2. CBD goes global: This is the year of CBD. Over the last few years, cannabidiol (CBD) has been slowly gaining in popularity, but as soon as Congress passed the 2018 Farm Bill in the US late last year, the flood gates opened. Investors and entrepreneurs alike have been scrambling to get a piece of the CBD market, creating a flurry of market activity. We have seen the same increase in activity around CBD in South Africa when the rules surrounding CBD were relaxed earlier this year (limited for a year only and then they’ll reassess the legalities). 
  3. Manufacturing infrastructures are here: As cannabis consumers become more sophisticated, so too are the products that they use. Cannabis is no longer just about the flower; there’s infused food and beverages, vape cartridges and pens, ointments, pre-rolls and much more. Naturally, this has led to a greater need for cannabis manufacturing, and licensed operators have been more than happy to fill that need in countries where it is completely legal to do so. In South Africa, we do not benefit from that just yet but it shows how this industry can expand in South Africa if legislation allows.

BizcommunityWhat is your biggest seller and what is your favourite cannabis-related product?

Our biggest seller to date is the wellness range by Kiskanu. They do CBD beauty and wellness products which include CBD infused face oil, skin rub and intimacy oil (the intimacy oil definitely attracts the most interest). 

Kiskanu CBD Oil

Kiskanu CBD Oil



Kiskanu is a family-owned and operated business with over 20 years of experience in the cannabis industry. This knowledge is reflected in the quality and consistency of their hand-crafted, small-batch beauty and wellness products. They use premium organic whole-plant extracts in a base of cold-pressed, virgin, organic oils and are committed to supporting organic farming methods, sustainable practices, organic ingredients and offer safe, lab-tested products.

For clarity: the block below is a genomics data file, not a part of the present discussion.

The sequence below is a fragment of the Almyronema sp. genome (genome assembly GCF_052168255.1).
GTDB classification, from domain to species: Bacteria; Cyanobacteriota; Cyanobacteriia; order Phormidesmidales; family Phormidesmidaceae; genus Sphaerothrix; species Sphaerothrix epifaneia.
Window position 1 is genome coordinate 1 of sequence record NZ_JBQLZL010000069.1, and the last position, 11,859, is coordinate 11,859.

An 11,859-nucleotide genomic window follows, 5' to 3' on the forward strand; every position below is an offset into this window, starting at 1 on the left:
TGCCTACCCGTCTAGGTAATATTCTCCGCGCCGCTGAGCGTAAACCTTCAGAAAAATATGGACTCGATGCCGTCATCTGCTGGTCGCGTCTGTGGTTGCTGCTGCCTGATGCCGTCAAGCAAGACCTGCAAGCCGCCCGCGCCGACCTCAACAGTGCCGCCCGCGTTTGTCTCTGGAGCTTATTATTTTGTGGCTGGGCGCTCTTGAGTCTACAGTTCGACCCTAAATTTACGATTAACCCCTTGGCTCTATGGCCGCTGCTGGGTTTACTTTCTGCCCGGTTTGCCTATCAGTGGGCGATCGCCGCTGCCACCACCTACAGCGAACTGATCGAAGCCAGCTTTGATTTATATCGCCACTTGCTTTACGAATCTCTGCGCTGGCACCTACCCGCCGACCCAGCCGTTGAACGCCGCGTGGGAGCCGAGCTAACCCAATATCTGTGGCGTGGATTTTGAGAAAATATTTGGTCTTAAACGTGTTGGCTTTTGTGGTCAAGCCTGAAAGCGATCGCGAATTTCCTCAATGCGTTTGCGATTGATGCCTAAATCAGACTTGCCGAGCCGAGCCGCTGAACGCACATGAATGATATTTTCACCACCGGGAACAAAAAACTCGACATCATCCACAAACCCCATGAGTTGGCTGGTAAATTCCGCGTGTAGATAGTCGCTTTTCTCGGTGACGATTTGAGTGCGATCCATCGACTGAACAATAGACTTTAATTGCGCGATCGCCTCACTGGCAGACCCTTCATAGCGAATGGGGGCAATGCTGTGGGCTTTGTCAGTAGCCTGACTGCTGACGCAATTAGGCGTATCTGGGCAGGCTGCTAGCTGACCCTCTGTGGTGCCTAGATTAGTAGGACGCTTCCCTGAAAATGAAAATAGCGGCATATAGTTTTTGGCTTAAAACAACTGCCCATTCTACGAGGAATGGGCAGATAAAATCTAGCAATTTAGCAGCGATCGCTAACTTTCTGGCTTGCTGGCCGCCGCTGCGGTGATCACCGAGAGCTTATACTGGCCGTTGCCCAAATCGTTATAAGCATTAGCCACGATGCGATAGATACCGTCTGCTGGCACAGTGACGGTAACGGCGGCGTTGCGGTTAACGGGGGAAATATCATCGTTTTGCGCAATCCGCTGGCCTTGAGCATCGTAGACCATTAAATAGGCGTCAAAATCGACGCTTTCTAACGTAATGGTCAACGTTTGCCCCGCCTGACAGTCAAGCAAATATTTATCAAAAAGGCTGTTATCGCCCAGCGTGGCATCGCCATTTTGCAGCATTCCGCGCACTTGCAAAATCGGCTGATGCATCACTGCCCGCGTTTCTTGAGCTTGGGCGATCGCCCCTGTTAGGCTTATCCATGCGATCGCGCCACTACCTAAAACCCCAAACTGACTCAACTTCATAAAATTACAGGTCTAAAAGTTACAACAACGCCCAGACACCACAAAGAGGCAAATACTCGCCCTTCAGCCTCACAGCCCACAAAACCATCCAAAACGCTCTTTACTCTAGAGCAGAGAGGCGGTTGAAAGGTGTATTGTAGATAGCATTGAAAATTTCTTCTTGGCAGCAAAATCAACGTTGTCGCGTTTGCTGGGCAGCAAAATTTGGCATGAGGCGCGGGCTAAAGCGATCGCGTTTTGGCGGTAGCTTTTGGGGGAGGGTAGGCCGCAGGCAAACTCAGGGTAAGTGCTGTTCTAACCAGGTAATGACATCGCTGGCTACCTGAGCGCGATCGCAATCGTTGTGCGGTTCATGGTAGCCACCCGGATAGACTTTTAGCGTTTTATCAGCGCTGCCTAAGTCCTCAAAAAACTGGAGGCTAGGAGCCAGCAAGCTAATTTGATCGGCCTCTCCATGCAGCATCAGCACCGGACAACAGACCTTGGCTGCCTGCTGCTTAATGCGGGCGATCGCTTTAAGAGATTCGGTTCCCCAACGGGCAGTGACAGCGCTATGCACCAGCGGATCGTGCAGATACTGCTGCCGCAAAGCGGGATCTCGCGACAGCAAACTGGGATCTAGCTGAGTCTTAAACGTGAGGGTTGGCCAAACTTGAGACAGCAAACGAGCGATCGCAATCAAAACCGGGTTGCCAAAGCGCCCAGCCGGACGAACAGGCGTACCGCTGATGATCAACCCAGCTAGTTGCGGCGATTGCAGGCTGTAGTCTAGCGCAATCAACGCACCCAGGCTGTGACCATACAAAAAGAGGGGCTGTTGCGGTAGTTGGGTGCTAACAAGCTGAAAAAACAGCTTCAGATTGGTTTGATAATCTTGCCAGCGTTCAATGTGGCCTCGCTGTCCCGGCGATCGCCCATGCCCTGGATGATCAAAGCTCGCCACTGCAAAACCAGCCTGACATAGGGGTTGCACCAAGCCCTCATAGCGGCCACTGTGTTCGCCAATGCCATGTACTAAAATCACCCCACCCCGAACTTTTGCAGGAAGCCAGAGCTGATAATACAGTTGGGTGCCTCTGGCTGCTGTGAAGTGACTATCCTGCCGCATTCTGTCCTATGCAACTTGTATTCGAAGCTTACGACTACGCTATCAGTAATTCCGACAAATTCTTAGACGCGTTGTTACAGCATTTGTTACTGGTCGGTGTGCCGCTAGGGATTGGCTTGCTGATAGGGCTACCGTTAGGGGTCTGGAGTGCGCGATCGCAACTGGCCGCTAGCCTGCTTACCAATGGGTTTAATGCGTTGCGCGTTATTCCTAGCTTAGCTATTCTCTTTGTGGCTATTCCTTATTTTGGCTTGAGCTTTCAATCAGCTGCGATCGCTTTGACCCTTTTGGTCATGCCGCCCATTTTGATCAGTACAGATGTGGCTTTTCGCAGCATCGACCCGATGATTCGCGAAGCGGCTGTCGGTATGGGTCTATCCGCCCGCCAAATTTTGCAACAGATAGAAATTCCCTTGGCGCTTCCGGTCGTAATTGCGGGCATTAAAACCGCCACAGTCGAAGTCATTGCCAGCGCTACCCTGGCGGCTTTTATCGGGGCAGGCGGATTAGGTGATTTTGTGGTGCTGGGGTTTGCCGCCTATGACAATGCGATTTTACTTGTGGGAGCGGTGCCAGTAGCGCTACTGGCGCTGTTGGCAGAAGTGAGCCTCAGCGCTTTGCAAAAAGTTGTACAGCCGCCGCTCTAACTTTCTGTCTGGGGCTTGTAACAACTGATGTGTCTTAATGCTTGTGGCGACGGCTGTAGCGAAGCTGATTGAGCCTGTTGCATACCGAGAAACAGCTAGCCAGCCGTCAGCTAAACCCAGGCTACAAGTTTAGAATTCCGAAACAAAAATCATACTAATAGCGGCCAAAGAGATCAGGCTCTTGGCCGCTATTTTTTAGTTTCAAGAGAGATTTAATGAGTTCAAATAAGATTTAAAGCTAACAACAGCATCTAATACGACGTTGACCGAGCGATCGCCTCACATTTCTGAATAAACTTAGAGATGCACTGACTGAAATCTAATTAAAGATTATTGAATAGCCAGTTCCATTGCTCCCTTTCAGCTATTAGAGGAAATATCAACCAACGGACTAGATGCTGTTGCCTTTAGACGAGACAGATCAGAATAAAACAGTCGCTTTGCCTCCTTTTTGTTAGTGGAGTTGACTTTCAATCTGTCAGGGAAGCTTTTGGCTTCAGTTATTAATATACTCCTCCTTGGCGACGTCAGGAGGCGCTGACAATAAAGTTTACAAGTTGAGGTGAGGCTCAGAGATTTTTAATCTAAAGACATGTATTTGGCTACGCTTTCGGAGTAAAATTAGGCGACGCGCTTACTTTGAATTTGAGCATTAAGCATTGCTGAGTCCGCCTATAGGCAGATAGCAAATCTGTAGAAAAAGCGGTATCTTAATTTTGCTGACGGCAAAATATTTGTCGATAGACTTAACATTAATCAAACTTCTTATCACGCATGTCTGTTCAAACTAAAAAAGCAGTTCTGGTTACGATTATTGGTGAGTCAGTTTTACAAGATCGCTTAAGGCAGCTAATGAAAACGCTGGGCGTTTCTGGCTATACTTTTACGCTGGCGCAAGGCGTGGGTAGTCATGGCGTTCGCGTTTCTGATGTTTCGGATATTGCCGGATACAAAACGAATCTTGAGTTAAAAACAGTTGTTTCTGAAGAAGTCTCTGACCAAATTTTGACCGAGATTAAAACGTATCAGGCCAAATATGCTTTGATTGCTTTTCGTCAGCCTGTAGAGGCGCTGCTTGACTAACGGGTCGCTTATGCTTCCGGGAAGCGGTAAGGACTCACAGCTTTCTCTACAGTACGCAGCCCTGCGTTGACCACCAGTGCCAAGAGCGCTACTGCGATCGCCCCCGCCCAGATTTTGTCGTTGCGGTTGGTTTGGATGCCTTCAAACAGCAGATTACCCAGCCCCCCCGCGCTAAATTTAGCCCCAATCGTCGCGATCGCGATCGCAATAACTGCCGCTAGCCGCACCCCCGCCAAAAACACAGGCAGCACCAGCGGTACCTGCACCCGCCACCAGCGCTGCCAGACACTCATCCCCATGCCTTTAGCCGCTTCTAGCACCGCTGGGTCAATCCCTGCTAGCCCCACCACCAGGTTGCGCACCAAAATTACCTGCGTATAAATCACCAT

It’s really difficult to choose a personal favourite (it’s like choosing your favourite child ) but if I had to single out one item, it would have to be the Charlotte pipe from Laundry Day. Laundry Day is a modern take on 1970s design. This forward-thinking brand aims to offer sophisticated and simultaneously playful smoking alternatives. It is a functional, yet really beautiful piece and has the most exquisite packaging. 

Laundry Day Charlotte pipe

Laundry Day Charlotte pipe

#EntrepreneurMonth: The sophistication of canna culture - Q&A with KushKush founder Jo Hope

BizcommunityAre there plans to create events/meet-ups or open physical stores?

Yes, we will be hosting private events in major cities and partnering with existing stores to create shop-in-shop experiences. We are currently at the Africa Your Time is Now store in Rosebank, Johannesburg (until mid-December) and we’re starting our private event series in Cape Town. To make sure you get an invite to our next one, sign up to our newsletter at kushkushonline.com.

BizcommunityAny exciting projects in the works?

Yes, there is a lot planned for 2020 and beyond, some of which includes plans to further build our community through shared experiences, focusing on our sustainability and treading more lightly on the earth and how we can further support women in the local cannabis industry.

Source: https://www.bizcommunity.com/Article/196/667/197908.html